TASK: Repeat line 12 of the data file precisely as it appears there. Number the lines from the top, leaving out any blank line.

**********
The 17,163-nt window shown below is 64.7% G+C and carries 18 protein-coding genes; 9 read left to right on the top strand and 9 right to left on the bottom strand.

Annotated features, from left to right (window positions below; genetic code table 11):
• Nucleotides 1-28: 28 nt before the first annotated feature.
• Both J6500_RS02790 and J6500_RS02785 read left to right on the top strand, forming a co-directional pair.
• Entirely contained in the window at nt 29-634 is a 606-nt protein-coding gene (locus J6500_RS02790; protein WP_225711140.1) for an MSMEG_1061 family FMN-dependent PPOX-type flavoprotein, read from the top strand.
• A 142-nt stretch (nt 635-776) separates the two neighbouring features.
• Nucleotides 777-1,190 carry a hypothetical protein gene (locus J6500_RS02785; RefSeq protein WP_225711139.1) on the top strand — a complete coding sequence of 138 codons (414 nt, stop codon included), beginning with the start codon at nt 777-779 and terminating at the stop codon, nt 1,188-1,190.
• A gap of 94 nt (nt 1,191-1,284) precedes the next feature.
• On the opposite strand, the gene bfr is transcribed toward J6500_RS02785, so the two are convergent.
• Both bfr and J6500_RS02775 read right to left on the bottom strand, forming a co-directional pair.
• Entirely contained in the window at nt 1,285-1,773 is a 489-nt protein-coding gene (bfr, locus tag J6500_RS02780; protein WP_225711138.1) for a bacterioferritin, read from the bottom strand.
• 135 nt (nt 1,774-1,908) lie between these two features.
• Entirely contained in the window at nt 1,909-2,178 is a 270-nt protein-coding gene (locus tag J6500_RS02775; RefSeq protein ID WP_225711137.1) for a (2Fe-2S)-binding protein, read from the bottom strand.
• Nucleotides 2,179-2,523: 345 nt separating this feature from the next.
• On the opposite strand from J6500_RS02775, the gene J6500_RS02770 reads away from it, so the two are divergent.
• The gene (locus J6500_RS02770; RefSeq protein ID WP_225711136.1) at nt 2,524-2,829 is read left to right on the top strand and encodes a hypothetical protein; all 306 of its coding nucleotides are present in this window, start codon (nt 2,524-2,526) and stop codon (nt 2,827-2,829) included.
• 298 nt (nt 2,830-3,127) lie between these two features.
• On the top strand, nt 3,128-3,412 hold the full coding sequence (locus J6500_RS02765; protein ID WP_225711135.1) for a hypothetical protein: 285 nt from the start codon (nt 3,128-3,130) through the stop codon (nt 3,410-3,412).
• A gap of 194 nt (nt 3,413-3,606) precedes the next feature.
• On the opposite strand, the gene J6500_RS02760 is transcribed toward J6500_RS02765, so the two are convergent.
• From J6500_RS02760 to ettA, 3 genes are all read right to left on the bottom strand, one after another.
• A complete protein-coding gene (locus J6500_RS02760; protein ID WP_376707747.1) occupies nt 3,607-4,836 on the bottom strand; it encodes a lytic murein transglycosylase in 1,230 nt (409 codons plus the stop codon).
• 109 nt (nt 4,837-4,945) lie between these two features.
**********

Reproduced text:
• 135 nt (nt 1,774-1,908) lie between these two features.